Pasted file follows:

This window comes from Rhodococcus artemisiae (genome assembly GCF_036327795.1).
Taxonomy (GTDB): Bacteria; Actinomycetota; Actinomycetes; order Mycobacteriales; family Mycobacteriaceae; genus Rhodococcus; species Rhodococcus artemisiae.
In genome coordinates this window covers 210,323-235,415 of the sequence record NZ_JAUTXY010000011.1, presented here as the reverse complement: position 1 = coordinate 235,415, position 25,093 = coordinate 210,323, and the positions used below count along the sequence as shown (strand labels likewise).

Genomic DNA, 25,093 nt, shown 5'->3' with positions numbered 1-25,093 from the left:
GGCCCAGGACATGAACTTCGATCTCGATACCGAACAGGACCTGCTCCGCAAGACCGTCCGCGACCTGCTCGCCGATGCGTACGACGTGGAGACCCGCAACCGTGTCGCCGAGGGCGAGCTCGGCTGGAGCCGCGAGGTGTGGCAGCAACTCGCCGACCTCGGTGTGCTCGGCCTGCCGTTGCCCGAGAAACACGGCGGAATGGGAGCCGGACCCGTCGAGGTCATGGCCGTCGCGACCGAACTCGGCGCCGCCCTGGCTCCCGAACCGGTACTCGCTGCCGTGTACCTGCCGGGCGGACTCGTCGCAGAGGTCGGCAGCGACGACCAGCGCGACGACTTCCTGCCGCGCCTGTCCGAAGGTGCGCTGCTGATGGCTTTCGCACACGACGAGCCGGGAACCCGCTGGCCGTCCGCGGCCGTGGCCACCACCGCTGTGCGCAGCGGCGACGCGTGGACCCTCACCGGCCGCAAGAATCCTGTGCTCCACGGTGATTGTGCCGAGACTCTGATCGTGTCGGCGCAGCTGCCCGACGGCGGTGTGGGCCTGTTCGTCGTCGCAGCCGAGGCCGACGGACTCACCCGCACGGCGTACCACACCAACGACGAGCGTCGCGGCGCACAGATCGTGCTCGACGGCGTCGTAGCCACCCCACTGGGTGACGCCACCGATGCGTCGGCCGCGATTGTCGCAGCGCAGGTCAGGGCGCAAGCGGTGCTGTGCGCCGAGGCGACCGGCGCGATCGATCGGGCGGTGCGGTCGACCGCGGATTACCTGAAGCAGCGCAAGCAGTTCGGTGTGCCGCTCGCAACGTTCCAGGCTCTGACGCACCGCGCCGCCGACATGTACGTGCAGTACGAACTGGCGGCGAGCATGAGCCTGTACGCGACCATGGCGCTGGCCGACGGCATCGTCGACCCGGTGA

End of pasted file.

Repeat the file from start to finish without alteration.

This window comes from Rhodococcus artemisiae (genome assembly GCF_036327795.1).
Taxonomy (GTDB): Bacteria; Actinomycetota; Actinomycetes; order Mycobacteriales; family Mycobacteriaceae; genus Rhodococcus; species Rhodococcus artemisiae.
In genome coordinates this window covers 210,323-235,415 of the sequence record NZ_JAUTXY010000011.1, presented here as the reverse complement: position 1 = coordinate 235,415, position 25,093 = coordinate 210,323, and the positions used below count along the sequence as shown (strand labels likewise).

Genomic DNA, 25,093 nt, shown 5'->3' with positions numbered 1-25,093 from the left:
GGCCCAGGACATGAACTTCGATCTCGATACCGAACAGGACCTGCTCCGCAAGACCGTCCGCGACCTGCTCGCCGATGCGTACGACGTGGAGACCCGCAACCGTGTCGCCGAGGGCGAGCTCGGCTGGAGCCGCGAGGTGTGGCAGCAACTCGCCGACCTCGGTGTGCTCGGCCTGCCGTTGCCCGAGAAACACGGCGGAATGGGAGCCGGACCCGTCGAGGTCATGGCCGTCGCGACCGAACTCGGCGCCGCCCTGGCTCCCGAACCGGTACTCGCTGCCGTGTACCTGCCGGGCGGACTCGTCGCAGAGGTCGGCAGCGACGACCAGCGCGACGACTTCCTGCCGCGCCTGTCCGAAGGTGCGCTGCTGATGGCTTTCGCACACGACGAGCCGGGAACCCGCTGGCCGTCCGCGGCCGTGGCCACCACCGCTGTGCGCAGCGGCGACGCGTGGACCCTCACCGGCCGCAAGAATCCTGTGCTCCACGGTGATTGTGCCGAGACTCTGATCGTGTCGGCGCAGCTGCCCGACGGCGGTGTGGGCCTGTTCGTCGTCGCAGCCGAGGCCGACGGACTCACCCGCACGGCGTACCACACCAACGACGAGCGTCGCGGCGCACAGATCGTGCTCGACGGCGTCGTAGCCACCCCACTGGGTGACGCCACCGATGCGTCGGCCGCGATTGTCGCAGCGCAGGTCAGGGCGCAAGCGGTGCTGTGCGCCGAGGCGACCGGCGCGATCGATCGGGCGGTGCGGTCGACCGCGGATTACCTGAAGCAGCGCAAGCAGTTCGGTGTGCCGCTCGCAACGTTCCAGGCTCTGACGCACCGCGCCGCCGACATGTACGTGCAGTACGAACTGGCGGCGAGCATGAGCCTGTACGCGACCATGGCGCTGGCCGACGGCATCGTCGACCCGGTGA